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You are here : 3-RX.com > Home > Aging and GerontologyWeight Loss


Weight Loss

Mom’s weight gain may affect cleft palate risk

Weight LossJun 11 08

A substantial amount of weight gain between pregnancies seems to be a factor increasing the risk of cleft palate in offspring, according to US and Swedish researchers.

Cleft lip or palate occurs when the tissues that form the palate, or roof of the mouth, and the upper lip do not join correctly. Surgery is often performed to repair the condition.

“We found that large increases in maternal body weight between the first and the second pregnancies were associated with greater risk of having a baby with cleft palate,” lead investigator Dr. Eduardo Villamor told Reuters Health.

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Weight gain no big deal in type 1 diabetes: study

Diabetes • • Obesity • • Weight LossJun 10 08

Becoming overweight or obese may not be so bad for people who are battling type 1 diabetes, the less common form of the disease, researchers said on Friday.

People who put on weight over time were less likely to die than others studied, and those classified as underweight were at the greatest risk for death, according to the study.

Even people who were technically obese were less likely to die if they had type 1 diabetes, the team at the University of Pittsburgh found.

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U of I study shows how to lose weight without losing bone

Weight LossJun 05 08

A higher-protein diet that emphasizes lean meats and low-fat dairy foods as sources of protein and calcium can mean weight loss without bone loss—and the evidence is in bone scans taken throughout a new University of Illinois study.

The research, which compared the results of a high-protein, dairy-intensive diet with a conventional weight-loss diet based on the food-guide pyramid, was published in this month’s Journal of Nutrition.

“This is an important finding because many people, especially women in mid-life, are concerned with both obesity and osteoporosis,” said Ellen Evans, a U of I associate professor of kinesiology and community health and member of the U of I Division of Nutritional Sciences.

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Thinness vs. obesity not directly linked to eating habits, study suggests

Obesity • • Psychiatry / Psychology • • Weight LossJun 04 08

Whether you are fat or thin isn’t directly determined by your eating habits, suggest researchers who report new findings made in worms in the June issue of Cell Metabolism, a publication of Cell Press. While both feeding and fat in worms depends on serotonin levels in the nervous system, they found evidence that the nerve messenger acts through independent channels to control whether you eat versus what to do with those calories once you’ve eaten them.

“It says that the nervous system is a key regulator coordinating all energy-related processes through distinct molecular pathways,” said Kaveh Ashrafi of the University of California, San Francisco. “The nervous system makes a decision about its state leading to effects on behavior, reproduction, growth and metabolism. These outputs are related, but they are not consequences of each other. It’s not that feeding isn’t important, but the neural control of fat is distinct from feeding.”

If the results in worms can be extrapolated to humans, as Ashrafi suspects at a fundamental level they can given serotonin’s ancient evolutionary origins, then the finding may have clinical implications.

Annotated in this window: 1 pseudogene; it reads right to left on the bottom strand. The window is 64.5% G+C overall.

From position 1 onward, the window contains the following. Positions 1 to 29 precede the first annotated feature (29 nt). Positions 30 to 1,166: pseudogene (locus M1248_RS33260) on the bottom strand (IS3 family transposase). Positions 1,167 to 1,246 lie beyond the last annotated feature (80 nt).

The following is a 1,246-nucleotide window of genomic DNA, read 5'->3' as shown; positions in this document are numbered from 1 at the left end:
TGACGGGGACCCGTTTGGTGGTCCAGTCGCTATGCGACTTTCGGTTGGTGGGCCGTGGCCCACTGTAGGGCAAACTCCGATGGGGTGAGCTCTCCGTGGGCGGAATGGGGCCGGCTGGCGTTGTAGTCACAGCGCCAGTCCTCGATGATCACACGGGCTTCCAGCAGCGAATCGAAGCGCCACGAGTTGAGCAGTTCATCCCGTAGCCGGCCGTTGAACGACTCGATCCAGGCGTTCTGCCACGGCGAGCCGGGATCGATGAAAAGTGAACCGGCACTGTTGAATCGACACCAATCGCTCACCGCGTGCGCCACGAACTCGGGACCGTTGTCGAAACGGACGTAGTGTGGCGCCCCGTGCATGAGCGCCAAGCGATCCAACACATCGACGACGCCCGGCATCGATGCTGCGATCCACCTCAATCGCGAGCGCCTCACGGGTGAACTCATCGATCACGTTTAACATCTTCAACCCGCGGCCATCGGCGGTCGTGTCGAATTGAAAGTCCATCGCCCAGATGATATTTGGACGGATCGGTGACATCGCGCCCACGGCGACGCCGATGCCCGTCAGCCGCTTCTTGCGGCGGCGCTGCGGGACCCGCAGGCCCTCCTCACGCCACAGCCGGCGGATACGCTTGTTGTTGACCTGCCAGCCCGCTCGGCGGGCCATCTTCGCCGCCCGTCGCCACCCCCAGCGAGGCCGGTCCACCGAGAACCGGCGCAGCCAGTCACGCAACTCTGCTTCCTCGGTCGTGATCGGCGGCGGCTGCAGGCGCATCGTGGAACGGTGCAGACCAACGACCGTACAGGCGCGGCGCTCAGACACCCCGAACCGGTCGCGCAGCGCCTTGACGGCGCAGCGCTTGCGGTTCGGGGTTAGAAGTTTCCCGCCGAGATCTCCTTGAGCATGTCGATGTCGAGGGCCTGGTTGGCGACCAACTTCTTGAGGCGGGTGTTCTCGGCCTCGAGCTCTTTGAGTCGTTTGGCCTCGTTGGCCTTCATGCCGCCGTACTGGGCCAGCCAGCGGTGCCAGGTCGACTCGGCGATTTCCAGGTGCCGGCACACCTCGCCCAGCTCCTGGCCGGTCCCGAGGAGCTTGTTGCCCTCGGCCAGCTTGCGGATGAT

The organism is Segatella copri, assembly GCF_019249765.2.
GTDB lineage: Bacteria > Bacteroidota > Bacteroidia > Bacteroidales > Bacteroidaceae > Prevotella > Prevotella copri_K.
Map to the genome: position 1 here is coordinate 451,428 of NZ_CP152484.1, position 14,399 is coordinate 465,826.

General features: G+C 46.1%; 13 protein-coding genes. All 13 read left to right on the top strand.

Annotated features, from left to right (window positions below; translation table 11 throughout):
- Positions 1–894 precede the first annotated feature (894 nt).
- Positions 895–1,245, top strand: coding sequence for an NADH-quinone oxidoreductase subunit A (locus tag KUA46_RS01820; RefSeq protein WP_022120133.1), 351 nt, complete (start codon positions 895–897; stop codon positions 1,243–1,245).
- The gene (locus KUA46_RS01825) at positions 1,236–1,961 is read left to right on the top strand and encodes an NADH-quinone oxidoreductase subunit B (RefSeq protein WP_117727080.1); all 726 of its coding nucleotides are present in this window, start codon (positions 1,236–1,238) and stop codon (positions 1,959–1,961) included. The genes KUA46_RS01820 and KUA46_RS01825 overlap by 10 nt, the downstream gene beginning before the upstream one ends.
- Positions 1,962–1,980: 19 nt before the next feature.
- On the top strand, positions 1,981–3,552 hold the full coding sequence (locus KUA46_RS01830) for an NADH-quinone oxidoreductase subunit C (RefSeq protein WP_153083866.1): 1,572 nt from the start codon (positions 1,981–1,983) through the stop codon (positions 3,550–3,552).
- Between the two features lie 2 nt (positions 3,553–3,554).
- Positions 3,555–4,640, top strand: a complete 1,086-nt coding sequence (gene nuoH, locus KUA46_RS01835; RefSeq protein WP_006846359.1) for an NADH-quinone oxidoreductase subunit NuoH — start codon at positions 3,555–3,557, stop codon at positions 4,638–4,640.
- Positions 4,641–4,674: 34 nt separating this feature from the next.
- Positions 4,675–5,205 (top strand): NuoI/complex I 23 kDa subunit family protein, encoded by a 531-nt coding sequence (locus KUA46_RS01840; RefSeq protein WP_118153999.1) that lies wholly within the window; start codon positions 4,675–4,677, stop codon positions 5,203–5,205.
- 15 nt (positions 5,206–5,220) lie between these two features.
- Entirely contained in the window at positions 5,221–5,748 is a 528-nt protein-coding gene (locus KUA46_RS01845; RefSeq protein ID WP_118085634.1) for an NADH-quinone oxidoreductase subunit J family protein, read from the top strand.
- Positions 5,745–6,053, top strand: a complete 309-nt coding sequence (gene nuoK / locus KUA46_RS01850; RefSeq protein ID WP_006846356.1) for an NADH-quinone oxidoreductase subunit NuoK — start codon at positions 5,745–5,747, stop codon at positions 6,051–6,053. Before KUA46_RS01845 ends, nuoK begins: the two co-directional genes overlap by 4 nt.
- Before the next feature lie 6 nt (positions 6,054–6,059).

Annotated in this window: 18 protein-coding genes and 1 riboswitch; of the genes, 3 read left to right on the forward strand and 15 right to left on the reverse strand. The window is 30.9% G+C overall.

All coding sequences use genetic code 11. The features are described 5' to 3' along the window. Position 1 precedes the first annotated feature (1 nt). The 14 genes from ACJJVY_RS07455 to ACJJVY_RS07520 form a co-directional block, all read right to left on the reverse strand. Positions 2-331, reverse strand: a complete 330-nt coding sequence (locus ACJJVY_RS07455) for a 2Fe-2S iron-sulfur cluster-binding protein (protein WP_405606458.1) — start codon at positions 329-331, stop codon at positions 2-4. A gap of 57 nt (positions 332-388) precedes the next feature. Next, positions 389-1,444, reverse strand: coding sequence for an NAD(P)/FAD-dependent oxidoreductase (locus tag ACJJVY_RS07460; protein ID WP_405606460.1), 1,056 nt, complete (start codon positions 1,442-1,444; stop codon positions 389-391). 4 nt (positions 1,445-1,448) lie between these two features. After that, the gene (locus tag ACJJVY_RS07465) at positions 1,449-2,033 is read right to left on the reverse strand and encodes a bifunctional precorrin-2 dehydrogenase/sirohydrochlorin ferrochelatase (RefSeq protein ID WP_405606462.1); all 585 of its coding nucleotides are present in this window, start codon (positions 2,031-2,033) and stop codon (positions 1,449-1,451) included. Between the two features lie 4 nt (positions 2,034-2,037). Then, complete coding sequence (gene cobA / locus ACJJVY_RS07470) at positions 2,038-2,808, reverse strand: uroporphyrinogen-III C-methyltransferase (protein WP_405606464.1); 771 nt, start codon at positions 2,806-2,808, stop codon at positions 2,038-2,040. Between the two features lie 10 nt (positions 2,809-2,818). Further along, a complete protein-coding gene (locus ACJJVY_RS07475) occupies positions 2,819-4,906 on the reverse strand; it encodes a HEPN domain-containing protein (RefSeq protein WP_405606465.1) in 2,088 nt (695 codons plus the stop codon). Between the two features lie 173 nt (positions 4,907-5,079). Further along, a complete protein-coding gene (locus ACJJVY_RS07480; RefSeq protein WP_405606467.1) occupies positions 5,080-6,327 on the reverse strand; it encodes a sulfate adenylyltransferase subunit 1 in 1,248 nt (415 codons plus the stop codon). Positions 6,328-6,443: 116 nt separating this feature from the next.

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Low-carb diets work for overweight diabetics

Diabetes • • Obesity • • Weight LossMay 28 08

Overweight people with type 2 diabetes can keep their weight and blood sugar under control over the long term by following a low-carbohydrate diet, Swedish researchers report.

“It is indeed possible to have a lasting success in the treatment of some of these patients,” Dr. Jorgen Vesti Nielsen told Reuters Health.

The participants in the study limited their carbohydrate intake to 20 percent of total calories. The most significant effect of this low-carb diet is the absence of hunger, Nielsen added.

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Less TV, more breakfast helps teens keep weight off

Children's Health • • Obesity • • Weight LossMay 26 08

Eating breakfast, skipping snacks and cutting down on TV and computer time may help adolescents maintain a healthy weight after being treated for obesity, new research from France shows.

Teens who adopted these habits—and ate fewer calories while getting more of their energy from protein—were more likely to have kept the weight off two years after the conclusion of a weight-reduction program, Dr. Marie Francoise Rolland-Cachera of the University of Paris and colleagues found.

While certain behavior strategies are known to help formerly obese adults stay slim, such as monitoring one’s weight and food intake, less is known about the characteristics that distinguish adolescents who lose weight and keep it off, the researchers note.

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Unilever says new milkshake helps control appetite

Dieting To Lose Weight • • Weight LossMay 15 08

A new weight loss drink that tastes like a milkshake significantly reduces appetite and could soon join Unilever’s $400 million Slim-Fast weight-loss brand, the company’s researchers said on Wednesday.

A study showed that the drink, which works by trapping gas in foods to make people feel full, worked even better than the company’s Slim-Fast weight-loss drink, they said.

The researchers, who presented their findings at the 2008 European Congress on Obesity, said the company has patented the technology.

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After-school Activity Reduces Excess Weight Gain in Adolescent Girls

Children's Health • • Weight LossMay 09 08

The middle school years is the time when time kids spend begin to spend less time in physical activity, a growing concern as youth obesity rates rise. A new study of middle school girls shows that after-school programs, in addition to school physical education classes, may be one answer to reducing obesity in teens. The just-released results of the Trial of Activity for Adolescent Girls (TAAG) showed that moderate to vigorous after-school physical activity, in programs that can range from hip hop dancing to surfing, can modestly increase the amount of physical activity for young teenage girls, to the point that it could prevent excess weight gain of about two pounds per year. If sustained, that extra activity could prevent a girl from becoming overweight as a teenager or adult. Results are published in the article, “Promoting Physical Activity in Middle School Girls,” in the March issue of the American Journal of Preventive Medicine.